As the forgotten and neglected uncle of the leg family, the ankle is a joint as detailed as any in the body. Containing 26 bones, 33 joints and over 100 muscles, ligaments and tendons it's clearly not as simple as it may look.
Add in the fact, that it takes on massive forces with landing exercises such as box jumps, cleans, snatches and many other movements found in CrossFit and Olympic Lifting, it's commonly the undiscovered culprit of injuries to the knee, hip and back.
Just like your favourite winter jacket, you expect it to be ready to go all the time and act like new, with years of abuse and little to no care or love.
What we need is a concoction of mobility drills, proprioceptve drills and stability drills to nail all facets that are important in getting our ankle ready for training.
Neglect our base platform, and you run the risk that 'the force' will be transferred up the leg into the knee, hip and or back, resulting in guilty charges being layed upon innocent areas.
Here are 5 simple drills to get your ankle ready for training these cold winter months.
Remember if you're suffering from ongoing ankle issues, or any other training injuries/pain make sure you make an appointment with one of Evolutio's Physiotherapists here in Melbourne who specialise in the above training. New clients receive $20 off their Initial Session.
Calf Muscle Foam Rolling
Lifting yourself up from the ground, putting one leg over the other and rolling back and forth, side to side, will start to release the calf muscles. Soleus and Gastrocnemius sit here, tightness here will restrict the ankle into dorsiflexion (toes towards you) and cause extra loading through the Achilles tendon.
Plantarfascia Trigger Ball rolling
A senstive soul the plantarfascia can be, but releasing it can help with your foots proprioception, we suggest getting a small ball and rolling your foot around like your making a ball of dough with your hand. If you can do both at the same time, we salute you.
banded assisted dorsiflexion and resisted plantarflexion
One of the old staples. Given to many with ankle issues and post injury, this beauty helps improve dorsiflexion range very quickly, whilst helping to activate the plantarfexors.
Hold the band tightly around your foot, pull the toes back, then add further tension to the band, release the band slightly and push your toes away. Repeat multiple times for good measure.
3 Point Calf Stretch and Ankle Mobilisation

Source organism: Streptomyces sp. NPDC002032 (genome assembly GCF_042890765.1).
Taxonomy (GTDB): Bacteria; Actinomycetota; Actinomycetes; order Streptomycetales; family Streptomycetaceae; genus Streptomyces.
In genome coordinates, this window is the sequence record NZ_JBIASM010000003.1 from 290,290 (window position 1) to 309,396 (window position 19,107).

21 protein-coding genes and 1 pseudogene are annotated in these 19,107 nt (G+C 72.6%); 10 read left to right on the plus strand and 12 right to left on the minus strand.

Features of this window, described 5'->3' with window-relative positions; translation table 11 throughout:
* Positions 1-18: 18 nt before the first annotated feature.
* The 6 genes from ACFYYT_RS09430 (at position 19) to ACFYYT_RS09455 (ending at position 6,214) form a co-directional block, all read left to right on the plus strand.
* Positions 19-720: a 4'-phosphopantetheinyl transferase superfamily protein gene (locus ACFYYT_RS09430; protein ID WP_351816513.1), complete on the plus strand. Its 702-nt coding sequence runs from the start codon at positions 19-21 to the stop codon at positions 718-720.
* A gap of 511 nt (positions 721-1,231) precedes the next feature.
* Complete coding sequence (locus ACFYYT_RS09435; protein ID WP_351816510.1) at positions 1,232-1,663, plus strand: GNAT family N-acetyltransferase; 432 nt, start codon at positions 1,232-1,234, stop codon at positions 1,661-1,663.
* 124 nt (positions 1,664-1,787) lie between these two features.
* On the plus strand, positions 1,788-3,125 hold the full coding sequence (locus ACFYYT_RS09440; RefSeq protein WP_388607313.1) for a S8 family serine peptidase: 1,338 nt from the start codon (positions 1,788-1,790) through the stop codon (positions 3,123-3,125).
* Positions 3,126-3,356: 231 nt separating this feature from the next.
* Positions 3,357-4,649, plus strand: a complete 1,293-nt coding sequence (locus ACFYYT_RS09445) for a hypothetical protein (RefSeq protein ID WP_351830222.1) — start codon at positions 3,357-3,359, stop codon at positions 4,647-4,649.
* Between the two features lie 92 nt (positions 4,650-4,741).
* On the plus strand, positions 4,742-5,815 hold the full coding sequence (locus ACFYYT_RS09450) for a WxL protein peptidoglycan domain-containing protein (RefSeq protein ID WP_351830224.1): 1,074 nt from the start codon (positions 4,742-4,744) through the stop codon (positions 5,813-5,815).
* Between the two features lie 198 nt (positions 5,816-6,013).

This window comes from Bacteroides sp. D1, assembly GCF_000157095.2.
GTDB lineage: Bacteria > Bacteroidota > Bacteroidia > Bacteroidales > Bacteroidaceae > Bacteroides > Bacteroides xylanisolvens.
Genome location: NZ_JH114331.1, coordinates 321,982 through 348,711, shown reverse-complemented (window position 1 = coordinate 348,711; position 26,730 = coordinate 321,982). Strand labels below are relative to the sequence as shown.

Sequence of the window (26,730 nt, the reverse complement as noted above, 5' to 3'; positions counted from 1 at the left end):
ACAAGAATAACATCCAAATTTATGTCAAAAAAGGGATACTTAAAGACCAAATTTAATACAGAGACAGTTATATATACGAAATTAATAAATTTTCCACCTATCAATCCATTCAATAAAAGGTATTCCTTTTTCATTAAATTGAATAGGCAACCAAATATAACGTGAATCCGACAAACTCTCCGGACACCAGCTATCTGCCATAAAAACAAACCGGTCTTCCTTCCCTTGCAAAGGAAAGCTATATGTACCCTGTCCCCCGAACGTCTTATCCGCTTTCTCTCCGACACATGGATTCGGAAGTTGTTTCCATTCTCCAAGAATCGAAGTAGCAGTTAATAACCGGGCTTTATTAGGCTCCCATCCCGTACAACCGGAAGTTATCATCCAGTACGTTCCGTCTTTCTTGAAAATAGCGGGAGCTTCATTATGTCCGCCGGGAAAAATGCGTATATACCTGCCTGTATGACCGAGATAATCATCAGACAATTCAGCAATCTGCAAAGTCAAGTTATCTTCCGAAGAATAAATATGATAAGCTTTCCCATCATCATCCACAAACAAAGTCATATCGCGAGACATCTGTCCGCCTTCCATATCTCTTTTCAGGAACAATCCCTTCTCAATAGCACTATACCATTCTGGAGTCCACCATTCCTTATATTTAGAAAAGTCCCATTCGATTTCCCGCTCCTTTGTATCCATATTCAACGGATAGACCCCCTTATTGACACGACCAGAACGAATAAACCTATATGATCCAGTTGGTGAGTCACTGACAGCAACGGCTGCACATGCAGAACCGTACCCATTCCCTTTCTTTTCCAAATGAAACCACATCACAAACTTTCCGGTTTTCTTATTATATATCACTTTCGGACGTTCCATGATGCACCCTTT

For those in the know. The ankle moves back and forth (dorsiflexion and plantarflexion) but also moves sideways (inversion, eversion). This 3 point drill will improve both areas.
Start in the normal calf stretch, hands on the floor, with one foot on the floor and the other on top, start straight on, then move the bottom foot from left to right and back to the center in any order, Repeat multiple times, then change legs.
Place a selection of weights in a small circle making sure you're standing in the middle so you can reach every weight with both feet.
Take a slight bend into the stance knee (weight back on the heel of course), to activate the hip stabilisers then proceed to touch the hours of the clock with one leg, switch over, repeat on the other to warm up. If done in partners on the second switch, one partner can yell the hour of the clock that he wants the athlete to touch, repeat for 30-45 seconds then switch.
This drill is guaranteed to aid stability and proprioception in the ankle, and activate both the quads and hip stabilisers for further training.
Done. Your ankle has been serviced and is now ready to go. Credits to Brett Wiener for modelling and helping put together these exercises.
You can find more of these in our Online Level 1 Injury Management and Prevention Coaches Course. designed for all Coaches in Australia working with high level athletes, especially those in CrossFit.
Evolutio has already provided specialised Physiotherapy treatment and advice for over 400 high level Sporting athletes, CrossFit athletes, Powerlifters and Olympic Lifters in Melbourne with clinics located in South Yarra and Kew.